Simon’s current activities primarily focus on 21cm intensity mapping, a (relatively) new way to probe the cosmic distribution of matter by measuring radiation from distant clouds of neutral hydrogen. He is a member of the CHIME collaboration, which is currently analyzing data from a custom-built radio telescope designed for this technique, and the PUMA proposing team, which is developing a concept for a next-generation telescope that would use 21cm intensity mapping to obtain transformative cosmological constraints. At MIT, he will also begin work within the CHORD collaboration, which has received funding from the Canadian government to construct and operate a successor telescope to CHIME.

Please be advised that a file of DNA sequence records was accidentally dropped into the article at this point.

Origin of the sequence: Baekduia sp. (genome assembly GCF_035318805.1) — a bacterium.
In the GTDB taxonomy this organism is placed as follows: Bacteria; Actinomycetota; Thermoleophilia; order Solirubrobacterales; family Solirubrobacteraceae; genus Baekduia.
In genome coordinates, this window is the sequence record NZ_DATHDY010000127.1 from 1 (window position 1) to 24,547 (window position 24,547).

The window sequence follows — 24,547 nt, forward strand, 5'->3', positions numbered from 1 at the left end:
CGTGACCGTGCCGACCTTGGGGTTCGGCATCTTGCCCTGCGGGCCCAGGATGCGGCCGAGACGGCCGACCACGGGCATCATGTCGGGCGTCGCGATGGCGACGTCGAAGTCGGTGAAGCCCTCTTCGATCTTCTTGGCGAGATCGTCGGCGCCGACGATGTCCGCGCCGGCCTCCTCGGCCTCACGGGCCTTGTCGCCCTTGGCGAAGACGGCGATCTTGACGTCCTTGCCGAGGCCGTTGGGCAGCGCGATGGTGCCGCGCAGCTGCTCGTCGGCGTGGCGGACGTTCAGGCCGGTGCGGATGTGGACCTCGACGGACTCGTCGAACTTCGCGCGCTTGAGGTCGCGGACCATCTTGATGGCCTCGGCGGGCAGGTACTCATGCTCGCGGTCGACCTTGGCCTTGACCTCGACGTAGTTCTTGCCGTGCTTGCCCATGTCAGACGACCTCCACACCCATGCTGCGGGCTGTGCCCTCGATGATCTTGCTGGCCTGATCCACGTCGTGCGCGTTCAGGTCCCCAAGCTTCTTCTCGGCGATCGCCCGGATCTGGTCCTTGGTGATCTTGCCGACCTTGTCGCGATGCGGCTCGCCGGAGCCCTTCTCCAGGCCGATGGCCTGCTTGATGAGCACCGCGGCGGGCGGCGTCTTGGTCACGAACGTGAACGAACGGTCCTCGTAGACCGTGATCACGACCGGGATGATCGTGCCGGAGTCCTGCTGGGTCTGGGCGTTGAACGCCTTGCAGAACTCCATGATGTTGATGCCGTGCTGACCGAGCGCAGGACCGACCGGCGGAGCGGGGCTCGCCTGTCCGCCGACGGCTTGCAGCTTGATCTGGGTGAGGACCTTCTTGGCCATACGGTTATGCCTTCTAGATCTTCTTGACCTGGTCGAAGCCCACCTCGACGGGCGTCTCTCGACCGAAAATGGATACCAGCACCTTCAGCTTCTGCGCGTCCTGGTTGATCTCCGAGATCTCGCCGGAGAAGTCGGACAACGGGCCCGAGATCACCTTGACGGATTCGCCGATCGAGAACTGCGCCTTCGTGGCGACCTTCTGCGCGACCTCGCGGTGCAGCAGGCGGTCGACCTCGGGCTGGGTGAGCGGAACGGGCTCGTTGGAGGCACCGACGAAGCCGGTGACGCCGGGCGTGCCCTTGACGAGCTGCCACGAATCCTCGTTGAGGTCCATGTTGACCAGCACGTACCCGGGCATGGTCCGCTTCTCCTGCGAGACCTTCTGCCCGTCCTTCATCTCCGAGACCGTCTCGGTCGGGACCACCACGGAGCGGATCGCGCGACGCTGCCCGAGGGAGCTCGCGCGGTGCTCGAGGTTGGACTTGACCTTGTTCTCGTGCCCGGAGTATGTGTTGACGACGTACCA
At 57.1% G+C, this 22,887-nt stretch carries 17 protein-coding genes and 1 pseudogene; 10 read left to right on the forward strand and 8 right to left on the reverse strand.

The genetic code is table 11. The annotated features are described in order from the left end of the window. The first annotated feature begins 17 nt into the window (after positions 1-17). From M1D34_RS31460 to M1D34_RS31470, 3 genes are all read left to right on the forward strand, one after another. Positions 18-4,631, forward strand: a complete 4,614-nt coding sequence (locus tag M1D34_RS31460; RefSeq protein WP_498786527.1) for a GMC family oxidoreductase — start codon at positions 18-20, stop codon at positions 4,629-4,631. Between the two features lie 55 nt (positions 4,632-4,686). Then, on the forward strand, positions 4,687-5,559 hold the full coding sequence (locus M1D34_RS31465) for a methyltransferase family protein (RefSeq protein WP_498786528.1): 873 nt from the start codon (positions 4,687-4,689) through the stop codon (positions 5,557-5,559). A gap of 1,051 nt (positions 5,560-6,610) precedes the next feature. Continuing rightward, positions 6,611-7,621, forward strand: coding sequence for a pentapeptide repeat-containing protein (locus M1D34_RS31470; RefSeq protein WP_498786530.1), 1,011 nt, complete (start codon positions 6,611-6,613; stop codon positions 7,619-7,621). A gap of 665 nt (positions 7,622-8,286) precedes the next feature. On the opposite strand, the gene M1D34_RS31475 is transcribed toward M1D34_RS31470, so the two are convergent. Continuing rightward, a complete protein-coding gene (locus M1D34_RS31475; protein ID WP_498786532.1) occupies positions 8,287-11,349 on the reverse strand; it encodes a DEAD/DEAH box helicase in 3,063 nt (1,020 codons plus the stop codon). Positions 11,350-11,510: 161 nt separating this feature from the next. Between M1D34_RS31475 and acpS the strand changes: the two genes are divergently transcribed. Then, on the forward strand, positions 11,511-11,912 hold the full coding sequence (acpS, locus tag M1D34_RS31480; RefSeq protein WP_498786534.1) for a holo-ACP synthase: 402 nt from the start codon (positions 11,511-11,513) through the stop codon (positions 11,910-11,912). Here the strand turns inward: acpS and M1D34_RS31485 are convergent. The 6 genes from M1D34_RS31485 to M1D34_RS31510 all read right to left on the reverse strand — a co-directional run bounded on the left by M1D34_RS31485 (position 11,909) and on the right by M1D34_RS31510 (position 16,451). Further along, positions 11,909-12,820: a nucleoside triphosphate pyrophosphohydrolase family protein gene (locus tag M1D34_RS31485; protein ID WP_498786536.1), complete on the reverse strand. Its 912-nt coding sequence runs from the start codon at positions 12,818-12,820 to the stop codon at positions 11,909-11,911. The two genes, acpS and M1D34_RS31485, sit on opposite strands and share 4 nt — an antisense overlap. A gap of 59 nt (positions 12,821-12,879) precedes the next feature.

Beyond this, Simon has broad interests in cosmology, and has worked on perturbation theory for large-scale structure, baryonic effects on large-scale clustering, non-21cm line intensity mapping, and several other topics. Simon received a BSc in physics and mathematics from the University of British Columbia and a PhD in physics from Stanford University, and previously held postdoctoral positions at the Canadian Institute for Theoretical Astrophysics and the Perimeter Institute for Theoretical Physics.